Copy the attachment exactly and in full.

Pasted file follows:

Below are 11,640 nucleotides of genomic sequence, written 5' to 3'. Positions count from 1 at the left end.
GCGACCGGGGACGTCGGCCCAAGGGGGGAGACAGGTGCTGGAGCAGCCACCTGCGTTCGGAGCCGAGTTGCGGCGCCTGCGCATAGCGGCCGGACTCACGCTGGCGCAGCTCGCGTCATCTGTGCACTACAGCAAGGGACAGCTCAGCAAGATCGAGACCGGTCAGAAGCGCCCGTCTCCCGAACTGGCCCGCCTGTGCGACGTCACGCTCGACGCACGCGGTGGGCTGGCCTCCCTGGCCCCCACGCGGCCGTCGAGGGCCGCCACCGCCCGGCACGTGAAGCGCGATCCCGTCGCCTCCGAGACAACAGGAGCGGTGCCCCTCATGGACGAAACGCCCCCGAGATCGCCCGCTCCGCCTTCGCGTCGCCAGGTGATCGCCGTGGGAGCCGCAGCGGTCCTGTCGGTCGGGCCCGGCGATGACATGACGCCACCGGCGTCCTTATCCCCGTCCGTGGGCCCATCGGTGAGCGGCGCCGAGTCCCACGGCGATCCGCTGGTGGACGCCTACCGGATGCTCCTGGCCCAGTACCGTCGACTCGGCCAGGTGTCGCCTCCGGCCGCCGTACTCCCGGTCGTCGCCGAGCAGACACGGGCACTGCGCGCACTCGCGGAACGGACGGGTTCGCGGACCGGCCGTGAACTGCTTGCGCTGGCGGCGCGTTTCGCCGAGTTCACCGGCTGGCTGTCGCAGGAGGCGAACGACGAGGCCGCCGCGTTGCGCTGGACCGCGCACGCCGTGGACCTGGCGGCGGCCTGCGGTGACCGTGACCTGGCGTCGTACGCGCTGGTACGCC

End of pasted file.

Below are 11,640 nucleotides of genomic sequence, written 5' to 3'. Positions count from 1 at the left end.
GCGACCGGGGACGTCGGCCCAAGGGGGGAGACAGGTGCTGGAGCAGCCACCTGCGTTCGGAGCCGAGTTGCGGCGCCTGCGCATAGCGGCCGGACTCACGCTGGCGCAGCTCGCGTCATCTGTGCACTACAGCAAGGGACAGCTCAGCAAGATCGAGACCGGTCAGAAGCGCCCGTCTCCCGAACTGGCCCGCCTGTGCGACGTCACGCTCGACGCACGCGGTGGGCTGGCCTCCCTGGCCCCCACGCGGCCGTCGAGGGCCGCCACCGCCCGGCACGTGAAGCGCGATCCCGTCGCCTCCGAGACAACAGGAGCGGTGCCCCTCATGGACGAAACGCCCCCGAGATCGCCCGCTCCGCCTTCGCGTCGCCAGGTGATCGCCGTGGGAGCCGCAGCGGTCCTGTCGGTCGGGCCCGGCGATGACATGACGCCACCGGCGTCCTTATCCCCGTCCGTGGGCCCATCGGTGAGCGGCGCCGAGTCCCACGGCGATCCGCTGGTGGACGCCTACCGGATGCTCCTGGCCCAGTACCGTCGACTCGGCCAGGTGTCGCCTCCGGCCGCCGTACTCCCGGTCGTCGCCGAGCAGACACGGGCACTGCGCGCACTCGCGGAACGGACGGGTTCGCGGACCGGCCGTGAACTGCTTGCGCTGGCGGCGCGTTTCGCCGAGTTCACCGGCTGGCTGTCGCAGGAGGCGAACGACGAGGCCGCCGCGTTGCGCTGGACCGCGCACGCCGTGGACCTGGCGGCGGCCTGCGGTGACCGTGACCTGGCGTCGTACGCGCTGGTACGCC